Exploring America (4/4) – Nashville, TN

My most recent travel was a road trip to Nashville when I had family come to visit, and probably one of my favourite places I’ve visited this semester.


(Image courtesy of Flickr via Creative Commons) 

Nashville, like every other city in the United States, is being directly affected by climate change. One of the biggest problems for Nashville is the risk of flooding, from a warmer climate leading to more precipitation, and more extreme weather events such as flash flooding and heavy downpours.

Warmer temperatures can also mean increased evaporation, less water in the soil and therefore less run off into rivers. Furthermore, the exacerbation of drought and flooding cycles could disrupt water provision in the city as well as surrounding agriculture, forests and aquatic systems.

A severe flood in Nashville in 2010 was a one in 1000 year event, which occurred due to high levels of the Cumberland River, which crested at 51 feet in Downtown, and saw 13 inches of rain fall over a 36-hour period.  More recently, in the aftermath of Hurricane Harvey earlier this year, one particular neighbourhood in Northern Nashville received 9 inches of rain in one day, forcing some residents to evacuate their homes.

Aerial PDA in Tennessee

(Image courtesy of Wikimedia via Creative Commons)

Since the 2010 flood, Nashville has been working to mitigate or prevent further flooding, and since Harvey affected the city, there is even more call for action and the mayor has now begun a push for a flood wall system to protect downtown and surrounding areas which are adored by tourists and locals alike.

The main concern with flooding in Nashville is the threat to infrastructure, including homes and tourist hotspots, with disruption to tourism becoming perhaps the biggest threat in terms of economic consequences of climate change. Nashville is becoming increasingly more popular with tourists and as a result, infrastructure is growing rapidly.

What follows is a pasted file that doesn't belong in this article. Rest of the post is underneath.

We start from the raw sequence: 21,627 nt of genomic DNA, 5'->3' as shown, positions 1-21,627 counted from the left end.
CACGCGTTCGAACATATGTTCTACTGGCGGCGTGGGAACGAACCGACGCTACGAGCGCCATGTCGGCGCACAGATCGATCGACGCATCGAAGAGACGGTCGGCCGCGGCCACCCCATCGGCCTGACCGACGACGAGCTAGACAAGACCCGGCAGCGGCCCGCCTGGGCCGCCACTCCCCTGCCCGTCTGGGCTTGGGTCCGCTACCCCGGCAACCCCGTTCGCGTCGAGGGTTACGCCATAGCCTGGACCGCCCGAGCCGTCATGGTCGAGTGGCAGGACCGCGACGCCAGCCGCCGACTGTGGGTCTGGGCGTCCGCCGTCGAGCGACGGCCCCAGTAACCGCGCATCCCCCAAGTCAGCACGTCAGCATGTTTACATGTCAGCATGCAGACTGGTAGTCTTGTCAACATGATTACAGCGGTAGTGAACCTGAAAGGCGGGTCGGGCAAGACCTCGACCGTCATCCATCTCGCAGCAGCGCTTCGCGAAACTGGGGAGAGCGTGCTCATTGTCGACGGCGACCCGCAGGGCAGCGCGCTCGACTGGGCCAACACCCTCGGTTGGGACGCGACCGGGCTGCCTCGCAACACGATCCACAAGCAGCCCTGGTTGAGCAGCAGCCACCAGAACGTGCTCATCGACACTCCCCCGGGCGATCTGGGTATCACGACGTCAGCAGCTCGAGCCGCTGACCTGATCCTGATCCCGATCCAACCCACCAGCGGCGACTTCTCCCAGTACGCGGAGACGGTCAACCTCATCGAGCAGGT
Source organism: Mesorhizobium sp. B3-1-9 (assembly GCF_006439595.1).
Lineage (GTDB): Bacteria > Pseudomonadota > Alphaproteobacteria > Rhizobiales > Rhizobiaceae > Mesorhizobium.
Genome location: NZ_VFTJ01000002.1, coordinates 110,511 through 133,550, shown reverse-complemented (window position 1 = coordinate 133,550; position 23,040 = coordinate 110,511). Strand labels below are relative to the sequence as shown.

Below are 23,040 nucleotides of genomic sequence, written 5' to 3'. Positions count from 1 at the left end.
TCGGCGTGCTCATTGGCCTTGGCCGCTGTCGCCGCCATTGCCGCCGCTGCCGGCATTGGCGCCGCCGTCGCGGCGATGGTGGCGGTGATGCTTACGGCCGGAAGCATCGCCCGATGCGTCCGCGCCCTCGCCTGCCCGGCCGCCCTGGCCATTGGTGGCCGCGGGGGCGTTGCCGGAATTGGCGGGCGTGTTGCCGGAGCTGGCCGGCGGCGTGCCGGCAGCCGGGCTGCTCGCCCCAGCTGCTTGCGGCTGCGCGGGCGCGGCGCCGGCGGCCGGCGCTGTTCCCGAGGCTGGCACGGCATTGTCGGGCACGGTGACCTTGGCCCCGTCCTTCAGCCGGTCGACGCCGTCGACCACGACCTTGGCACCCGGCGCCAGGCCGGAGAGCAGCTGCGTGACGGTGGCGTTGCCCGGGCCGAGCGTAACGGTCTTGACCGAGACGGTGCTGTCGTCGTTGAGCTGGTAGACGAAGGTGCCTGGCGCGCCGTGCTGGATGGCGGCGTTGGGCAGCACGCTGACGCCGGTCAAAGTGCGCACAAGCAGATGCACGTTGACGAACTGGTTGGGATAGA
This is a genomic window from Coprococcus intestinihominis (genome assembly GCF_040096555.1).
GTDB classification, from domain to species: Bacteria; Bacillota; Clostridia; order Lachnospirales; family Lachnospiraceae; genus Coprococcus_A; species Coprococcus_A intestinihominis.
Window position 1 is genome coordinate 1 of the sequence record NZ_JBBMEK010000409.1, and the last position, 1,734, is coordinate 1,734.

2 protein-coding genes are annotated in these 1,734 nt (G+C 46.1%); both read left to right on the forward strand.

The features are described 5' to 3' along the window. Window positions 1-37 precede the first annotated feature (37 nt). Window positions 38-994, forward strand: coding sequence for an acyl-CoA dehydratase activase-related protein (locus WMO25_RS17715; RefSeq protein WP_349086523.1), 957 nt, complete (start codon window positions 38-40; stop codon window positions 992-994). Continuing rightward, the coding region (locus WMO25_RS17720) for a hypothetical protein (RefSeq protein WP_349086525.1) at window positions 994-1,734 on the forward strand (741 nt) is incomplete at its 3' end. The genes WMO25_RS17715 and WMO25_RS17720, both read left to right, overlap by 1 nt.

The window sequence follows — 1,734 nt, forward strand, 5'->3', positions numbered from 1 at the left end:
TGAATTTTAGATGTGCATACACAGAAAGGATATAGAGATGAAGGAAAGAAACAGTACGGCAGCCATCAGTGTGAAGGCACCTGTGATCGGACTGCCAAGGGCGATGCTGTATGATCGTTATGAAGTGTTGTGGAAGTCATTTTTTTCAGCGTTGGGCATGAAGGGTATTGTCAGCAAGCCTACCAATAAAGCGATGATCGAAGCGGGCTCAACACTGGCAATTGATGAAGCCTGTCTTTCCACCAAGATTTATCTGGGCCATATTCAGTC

Most of the people who live in the urban areas of the city weren’t there to witness the extent of the 2010 flooding and so perhaps don’t take the flood threat as seriously as they should. Environmentalist Al Gore lives in Nashville and claims that not enough is known about how climate change is going to affect states like Tennessee, as most attention has been focused on coastal and western states.



(Images courtesy of Wikimedia via Creative Commons)

Increasing flood protection programs and the federal government buying homes in the floodplain, as well as requiring homes to be built at least four feet about the base flood elevation, are some measures which have been taken since the 2010 flood. The city has bought out 261 homes in total, demolishing them and turning the spaces into green spaces.

 The mayors $125 million flood wall system would involve a 2100 foot long wall protecting downtown as well as a pumping station which could release water back into the river, reducing pressure of the city’s stormwater infrastructure. The project has, however, been criticised by the Metro Council, as many council members were opposed to spending so much money to protect the downtown area, mainly to protect the tourist infrastructure, ignoring the homes and businesses of Nashville residents outside of downtown areas.
(Image courtesy of Wikimedia Commons) 
As well as flooding in downtown, climate change poses a threat to wildlife, birds and their habitat in suburban Nashville, for example in Rednor State Park, which we visited on our trip. Scientists suspect that migration patterns of songbirds and waterfowl may be disrupted by climate change causing temperature increases as well as drier conditions on their breeding grounds. Forest habitat may be altered in terms of its biomass and forest type, with high elevation streams in these systems becoming especially vulnerable.


Rednor State Park, Tennessee 

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